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Eyes On the Street: Some Curb Appeal In Dorchester and the South End

4:57 PM EDT on May 18, 2023

Orange construction barrels surround a newly-constructed median island surrounded by parked cars on the left and moving vehicles to the right. Two pedestrians are stepping off the island to cross the street, which is lined with multi-story apartment buildings. In the distance on the horizon are visible the Prudential Center and other skyscrapers in Back Bay.

A newly-built bus boarding island on Massachusetts Avenue near its intersection with Columbia Road in Everett Square. This will be the southern end of a new two-way protected bike lane that will extend nearly one mile to the north to Melnea Cass Boulevard.

A protected bike lane project that allegedly started construction a year ago is finally showing some visible signs of progress.

Boston's Massachusetts Avenue Better Bike Project will create a two-way protected bikeway along the western curb of Massachusetts Avenue from Melnea Cass Boulevard in Roxbury to Columbia Road in Dorchester.

Orange construction barrels surround a newly-constructed median island on a wide roadway in an industrial neighborhood.
A newly-constructed bus stop boarding island on Massachusetts Avenue in Dorchester near Clapp Street. The island will help protect a new two-way protected bikeway that's being planned to run along the sidewalk to the right, along the western curb of the street, between Everett Square and Melnea Cass Boulevard. Photographed on May 18, 2023.

Planning for the project began in the fall of 2019,  and there had been little visible progress on the project until this month, when construction crews started building several new bus boarding islands along the western curb of the street (see photos above and below).

Locator map of new protected bike lane projects in the South End (center) and Dorchester (lower right) neighborhoods of Boston. A dashed lane in the lower half of the map represents a new 1-mile bike path along Mass. Ave.; in the upper half of the map, another dashed line running SW to NE indicates another bike lane project along Tremont Street. Solid green lines on the left and upper edges of the map indicate the existing SW Corridor and Melnea Cass bike paths, and the existing Mass. Ave. protected bike lanes in Back Bay.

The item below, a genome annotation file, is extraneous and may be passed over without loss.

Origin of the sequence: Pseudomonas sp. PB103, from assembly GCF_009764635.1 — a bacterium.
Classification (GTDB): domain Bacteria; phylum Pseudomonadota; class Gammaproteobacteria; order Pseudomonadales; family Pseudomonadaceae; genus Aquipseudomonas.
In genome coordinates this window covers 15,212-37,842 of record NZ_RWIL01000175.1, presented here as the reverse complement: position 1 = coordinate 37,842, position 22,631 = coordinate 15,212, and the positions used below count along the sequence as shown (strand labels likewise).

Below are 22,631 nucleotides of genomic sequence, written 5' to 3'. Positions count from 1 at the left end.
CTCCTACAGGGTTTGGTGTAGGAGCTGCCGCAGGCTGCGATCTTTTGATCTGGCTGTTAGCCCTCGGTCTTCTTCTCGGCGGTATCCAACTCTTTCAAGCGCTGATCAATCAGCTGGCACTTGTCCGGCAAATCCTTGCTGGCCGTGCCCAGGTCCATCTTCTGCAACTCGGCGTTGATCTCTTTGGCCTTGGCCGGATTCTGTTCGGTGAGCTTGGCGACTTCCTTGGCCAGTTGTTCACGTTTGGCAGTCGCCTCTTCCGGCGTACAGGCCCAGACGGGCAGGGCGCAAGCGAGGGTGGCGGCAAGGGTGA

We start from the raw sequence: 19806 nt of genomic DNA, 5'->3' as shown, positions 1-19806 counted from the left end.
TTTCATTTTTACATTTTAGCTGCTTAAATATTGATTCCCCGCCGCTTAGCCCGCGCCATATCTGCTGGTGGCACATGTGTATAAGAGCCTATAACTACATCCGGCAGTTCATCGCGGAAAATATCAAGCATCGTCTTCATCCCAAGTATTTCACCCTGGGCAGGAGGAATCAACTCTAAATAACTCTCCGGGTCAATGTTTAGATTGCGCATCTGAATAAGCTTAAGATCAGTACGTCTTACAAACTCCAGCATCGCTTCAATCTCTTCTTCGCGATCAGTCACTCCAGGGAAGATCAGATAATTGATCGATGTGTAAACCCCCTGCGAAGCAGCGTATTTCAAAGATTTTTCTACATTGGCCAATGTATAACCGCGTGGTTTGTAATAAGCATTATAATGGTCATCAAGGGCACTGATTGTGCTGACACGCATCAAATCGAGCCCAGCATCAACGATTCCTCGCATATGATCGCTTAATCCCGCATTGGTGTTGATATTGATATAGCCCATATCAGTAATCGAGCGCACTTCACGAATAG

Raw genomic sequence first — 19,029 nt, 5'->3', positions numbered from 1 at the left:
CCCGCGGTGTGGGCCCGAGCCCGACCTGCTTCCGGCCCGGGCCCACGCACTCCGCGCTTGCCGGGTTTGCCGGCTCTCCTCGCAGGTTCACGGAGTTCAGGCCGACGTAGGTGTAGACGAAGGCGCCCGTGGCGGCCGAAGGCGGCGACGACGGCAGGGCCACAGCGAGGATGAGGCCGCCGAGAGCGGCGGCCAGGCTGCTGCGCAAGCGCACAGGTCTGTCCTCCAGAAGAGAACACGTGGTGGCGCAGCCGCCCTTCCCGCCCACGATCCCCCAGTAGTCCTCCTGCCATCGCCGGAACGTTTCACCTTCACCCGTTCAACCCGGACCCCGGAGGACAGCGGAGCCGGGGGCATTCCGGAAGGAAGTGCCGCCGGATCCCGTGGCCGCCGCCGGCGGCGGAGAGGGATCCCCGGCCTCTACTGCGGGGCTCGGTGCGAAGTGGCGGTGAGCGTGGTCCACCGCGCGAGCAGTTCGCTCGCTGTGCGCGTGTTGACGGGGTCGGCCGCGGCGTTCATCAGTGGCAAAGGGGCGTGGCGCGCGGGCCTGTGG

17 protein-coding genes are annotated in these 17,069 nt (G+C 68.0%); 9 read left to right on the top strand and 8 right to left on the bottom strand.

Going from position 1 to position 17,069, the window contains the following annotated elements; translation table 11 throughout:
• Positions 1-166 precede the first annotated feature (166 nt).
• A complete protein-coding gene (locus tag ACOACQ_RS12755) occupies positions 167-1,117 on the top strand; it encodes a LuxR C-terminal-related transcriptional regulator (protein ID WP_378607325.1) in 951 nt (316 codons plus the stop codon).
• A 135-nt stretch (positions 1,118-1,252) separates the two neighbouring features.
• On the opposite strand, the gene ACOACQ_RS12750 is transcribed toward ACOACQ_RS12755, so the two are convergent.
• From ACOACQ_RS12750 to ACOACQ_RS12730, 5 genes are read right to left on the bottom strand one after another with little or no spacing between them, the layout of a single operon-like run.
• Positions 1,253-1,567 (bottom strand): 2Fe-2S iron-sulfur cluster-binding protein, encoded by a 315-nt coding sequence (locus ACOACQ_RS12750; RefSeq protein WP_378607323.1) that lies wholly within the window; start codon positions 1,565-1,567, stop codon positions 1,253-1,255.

Protected bike lanes and paths under construction (dashed lines) and completed (solid lines) in the Roxbury and South End neighborhoods of Boston.

In between these islands, the city plans to install modular concrete curbs to protect the new two-way bicycle path from motor vehicle traffic.

Work appears to be moving from south to north; as of Thursday afternoon, excavators were digging out asphalt for a third bus stop and crosswalk at Allstate Road, near the South Bay Center strip mall.

When the project is complete, a new two-way, protected bicycle path will occupy the western edge of Massachusetts Avenue, providing a safer bicycle route between Everett Square in Dorchester and Melnea Cass Boulevard at the edge of the South End.

A few blocks to the north, work is continuing to build new protected bike lanes and improved crosswalks on Tremont Street, between Massachusetts Avenue and Interstate 90.

A few blocks of Tremont in the southwestern end of the project are nearly complete, like this intersection with Pembroke Street:

Tremont Street in the South End. In the right foreground is a newly-installed median island, about the size of a parked car, that is paved in bricks and ringed by a granite curb. To its left are two lanes for two-way car traffic; to its right is an asphalt-paved bike lane, and a second curb at the right edge of the photo delineates the street's sidewalk. Historic brick rowhomes line both sides of the street.
Newly-constructed median islands on Tremont Street, pictured here at the intersection with Pembroke Street in Boston's South End, help narrow the roadway for pedestrians and also create space for new physically-protected bike lanes.

However, many blocks remain under active construction, so while it's tantalizingly close, it's not yet a great bike route between Roxbury and downtown Boston.

In the meantime, though, Tremont has already become much, much easier to cross on foot, and vehicle speeds feel like they're more reasonable, too. With the new median islands installed at most intersections, and ongoing construction at others, most of Tremont Street is now functioning as a two-lane street: no longer is it possible for bad drivers to swerve around slower or stopped vehicles, as they could in the street's former four-lane layout.

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